(X) You've seen any movie in the theater more than three times.
Not many though. All three original Star Wars (considering the re-releases) and the Phantom Menace.
( ) You can name the episode of MST3K where Joel was replaced by Mike.
( ) You've argued why the comic is way superior to the show/movie when discussing "The Tick," "Teenage Mutant Ninja Turtles," "X-Men," "Fantastic Four," "Spider-Man,"
( ) You have the soundtrack for "Dr. Horrible's Sing-Along Blog" on your MP3 player.
But I want it!
(X) You are willing to defend the Star Wars prequels.
And have, right here.
( ) You openly disparage the Star Wars prequels because they don't live up to "Empire."
( ) You're openly concerned about the time line ramifications that J.J. Abram's "Star Trek" movie presents to the canon.
(X) You own anything written by Neil Gaiman, Alan Moore or H.P. Lovecraft.
A few Alan Moore graphic novels, that's it.
( ) You have a flying spaghetti monster on your car.
( ) You've seen a midnight showing of Rocky Horror Picture Show with live actors in front of the screen.
(X) You know the REAL reason Spider-Man had a black costume.
Yes, but the film's reason (which is actually very close to the comic's) is better, frankly.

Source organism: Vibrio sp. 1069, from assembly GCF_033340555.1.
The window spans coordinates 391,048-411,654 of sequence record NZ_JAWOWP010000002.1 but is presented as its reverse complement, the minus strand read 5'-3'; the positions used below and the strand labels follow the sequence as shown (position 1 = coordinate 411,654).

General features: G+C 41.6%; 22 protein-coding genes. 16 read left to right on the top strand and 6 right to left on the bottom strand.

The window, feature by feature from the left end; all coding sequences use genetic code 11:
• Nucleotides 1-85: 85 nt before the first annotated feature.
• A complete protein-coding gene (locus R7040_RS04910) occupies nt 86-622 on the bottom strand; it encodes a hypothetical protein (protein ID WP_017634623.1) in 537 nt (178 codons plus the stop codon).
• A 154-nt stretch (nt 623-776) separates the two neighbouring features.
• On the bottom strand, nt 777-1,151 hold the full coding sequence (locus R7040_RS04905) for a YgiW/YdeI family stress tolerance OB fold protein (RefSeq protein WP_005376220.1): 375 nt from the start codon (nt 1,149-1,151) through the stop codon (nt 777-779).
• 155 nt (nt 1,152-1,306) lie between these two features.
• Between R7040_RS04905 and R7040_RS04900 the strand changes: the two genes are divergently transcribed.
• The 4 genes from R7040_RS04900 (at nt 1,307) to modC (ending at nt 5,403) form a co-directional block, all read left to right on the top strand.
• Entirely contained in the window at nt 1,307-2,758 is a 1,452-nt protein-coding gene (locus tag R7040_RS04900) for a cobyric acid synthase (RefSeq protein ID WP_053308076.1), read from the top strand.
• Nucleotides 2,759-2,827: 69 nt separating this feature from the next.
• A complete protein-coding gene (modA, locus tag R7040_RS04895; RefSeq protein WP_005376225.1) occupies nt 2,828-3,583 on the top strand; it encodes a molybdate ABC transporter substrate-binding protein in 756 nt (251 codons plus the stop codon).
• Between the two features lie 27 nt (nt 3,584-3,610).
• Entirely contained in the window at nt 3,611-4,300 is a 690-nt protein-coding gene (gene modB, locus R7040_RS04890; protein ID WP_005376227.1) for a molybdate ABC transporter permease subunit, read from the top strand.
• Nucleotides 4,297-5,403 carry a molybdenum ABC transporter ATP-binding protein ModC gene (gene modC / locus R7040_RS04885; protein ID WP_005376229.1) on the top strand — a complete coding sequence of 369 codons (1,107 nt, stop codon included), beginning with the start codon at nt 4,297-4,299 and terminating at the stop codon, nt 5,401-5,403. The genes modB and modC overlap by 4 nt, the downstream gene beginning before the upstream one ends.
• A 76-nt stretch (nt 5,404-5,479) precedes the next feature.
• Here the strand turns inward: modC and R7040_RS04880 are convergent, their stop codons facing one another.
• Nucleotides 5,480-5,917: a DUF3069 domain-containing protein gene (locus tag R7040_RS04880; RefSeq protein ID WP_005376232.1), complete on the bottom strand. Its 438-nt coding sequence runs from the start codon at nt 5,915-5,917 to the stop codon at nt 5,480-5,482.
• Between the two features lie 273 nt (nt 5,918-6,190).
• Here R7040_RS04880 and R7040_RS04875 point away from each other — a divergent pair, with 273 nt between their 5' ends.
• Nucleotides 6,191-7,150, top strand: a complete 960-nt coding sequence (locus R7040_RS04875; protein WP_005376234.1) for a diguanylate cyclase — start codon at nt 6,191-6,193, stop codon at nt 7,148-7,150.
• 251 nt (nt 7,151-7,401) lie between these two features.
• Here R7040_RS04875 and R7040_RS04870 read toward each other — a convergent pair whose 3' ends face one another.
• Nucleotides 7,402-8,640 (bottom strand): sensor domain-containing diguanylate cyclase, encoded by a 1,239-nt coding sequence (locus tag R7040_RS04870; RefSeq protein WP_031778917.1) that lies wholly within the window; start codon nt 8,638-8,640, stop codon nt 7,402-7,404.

( ) You know the NCC numbers of at least two starships other than the Enterprise.
( ) You know what "NCC" stands for.
( ) You own an original Star Trek Concordance, Technical Manual, and Blueprints.
( ) You own at least two medieval weapons.
( ) You have participated in battles with foam-covered swords.
( ) You know who "Major Matt Mason" is.
(X) You have seen bootleg copies of the original Fantastic Four and Justice League movies.
( ) After having had children you realize there's now more people to costume and relish it.
( ) You've managed to turn four days at Euroquest* into nearly eight because, who needs sleep?( ) You've spent more than $1000 on your "spot-on" costume. (and it's still not quite right...)
( ) You've made a fan film.